By TOM McPARLAND
After Vallourec Star workers overwhelmingly rejected a bid to unionize, the company said it would continue to build on its strong relationship with employees.
“We at Vallourec Star are proud of our ongoing investments in our employees and the local community and will continue to provide a safe and respectful workplace where pay and benefits programs remain some of the best in the [V]alley and surrounding areas,” the company said in a statement.
The 367-148 vote was the culmination of a nearly yearlong organizing effort. Some employees took issue with benefits and a two-tier wage system that pays some employees more than others.
Despite the defeat, Chuck Lepowsky, a Vallourec lab technician, said the company has responded to some of the concerns raised during the campaign.
“They did say that they would try to address the issues, but we’ll just have to see how that goes,” said Lepowsky, who was instrumental in organizing the campaign to join the United Electrical, Radio and Machine Workers of America.
The National Labor Relations Board, which supervised the election, officially will confirm the results in about a week.
Vallourec Star President Judson Wallace opposed the effort, saying in a previous statement a third party would not add value or competitiveness to a company where “employees enjoy competitive wage rates and positive working conditions” without a union.
Karen Hardin, a spokeswoman for the UE International, was proud of the effort but blamed the loss on an “aggressive anti-union” campaign in which the company spent hundreds of thousands of dollars.
“We ran a very respectful, a very honest campaign,” she said shortly after learning the results.
The UE and pro-union employees doubled down on their organizing efforts late last week, staging multiple media events to gain momentum. A delegation of Vallourec workers from France, where all workers are unionized, joined plant workers at a Saturday press conference in a show of solidarity.
Girard Mayor James J. Melfi said he had been following the election from a distance.
The city of Girard agreed in 2009 to transfer 191 acres to Youngstown in exchange for a share of tax revenue generated by the new Vallourec facility on Martin Luther King Jr. Boulevard.
Melfi said he was not surprised at Thursday’s outcome, given futile attempts in the past to unionize with the United Steelworkers of America. Still, he said he has heard strong opinions among constituents on both sides of the issue.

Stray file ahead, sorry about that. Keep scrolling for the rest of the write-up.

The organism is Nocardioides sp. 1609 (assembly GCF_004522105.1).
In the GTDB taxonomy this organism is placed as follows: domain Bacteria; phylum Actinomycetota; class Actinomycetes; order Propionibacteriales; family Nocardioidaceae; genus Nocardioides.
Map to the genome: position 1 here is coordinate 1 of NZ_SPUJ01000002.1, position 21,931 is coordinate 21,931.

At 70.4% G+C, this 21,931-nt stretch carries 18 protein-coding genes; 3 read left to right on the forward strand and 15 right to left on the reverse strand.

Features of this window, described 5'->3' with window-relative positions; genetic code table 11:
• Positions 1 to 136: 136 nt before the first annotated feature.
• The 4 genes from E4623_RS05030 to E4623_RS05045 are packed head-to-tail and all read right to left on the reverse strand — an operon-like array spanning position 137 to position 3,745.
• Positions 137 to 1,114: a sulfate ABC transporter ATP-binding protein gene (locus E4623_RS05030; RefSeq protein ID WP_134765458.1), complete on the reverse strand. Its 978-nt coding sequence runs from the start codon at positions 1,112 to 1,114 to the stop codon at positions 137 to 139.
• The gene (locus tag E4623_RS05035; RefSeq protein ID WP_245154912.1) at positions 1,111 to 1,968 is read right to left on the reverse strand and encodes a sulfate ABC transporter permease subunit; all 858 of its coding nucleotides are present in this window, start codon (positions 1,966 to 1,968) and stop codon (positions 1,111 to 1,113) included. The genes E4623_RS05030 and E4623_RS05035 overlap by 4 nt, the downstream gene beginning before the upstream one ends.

The election came at a time when Vallourec officials are considering the construction of an $81.5 million steel-pipe threading facility about a mile from the company’s $1.1 billion expansion mill.
Youngstown City Council approved a 10-year, 75 percent tax abatement for the VAM USA LLC project at the former Genmark Steel building at the city’s nearby Ohio Works Business Park.
Youngstown is set to receive $300,000 from the state for improvement work at the location should the Vallourec subsidiary expand there.
The proposed expansion may have weighed on the minds of both employees and company officials, said Curtis Lockwood Reynolds, an assistant economics professor at Kent State University.
Unionization would have meant higher costs for the company, which could have jeopardized the expansion, he said.
A pro-union vote could lave caused the company to “decide that expansion is no longer feasible,” said Lockwood Reynolds, who specializes in labor economics.
He added that the new project, which could add 85 jobs, likely was part of pre-vote posturing that often happens on both sides of an organizing campaign.
Lockwood Reynolds said pro-union employees had little leverage in the campaign because there are not many opportunities for outside work in a still-struggling economy.
Despite the huge margin, the minority aired their grievances in what Lockwood Reynolds considered to be a “warning shot” to the company.
“It could provide long-term benefits to employees,” he said. In the future, Vallourec may have to “think a little more carefully” about its workers’ concerns.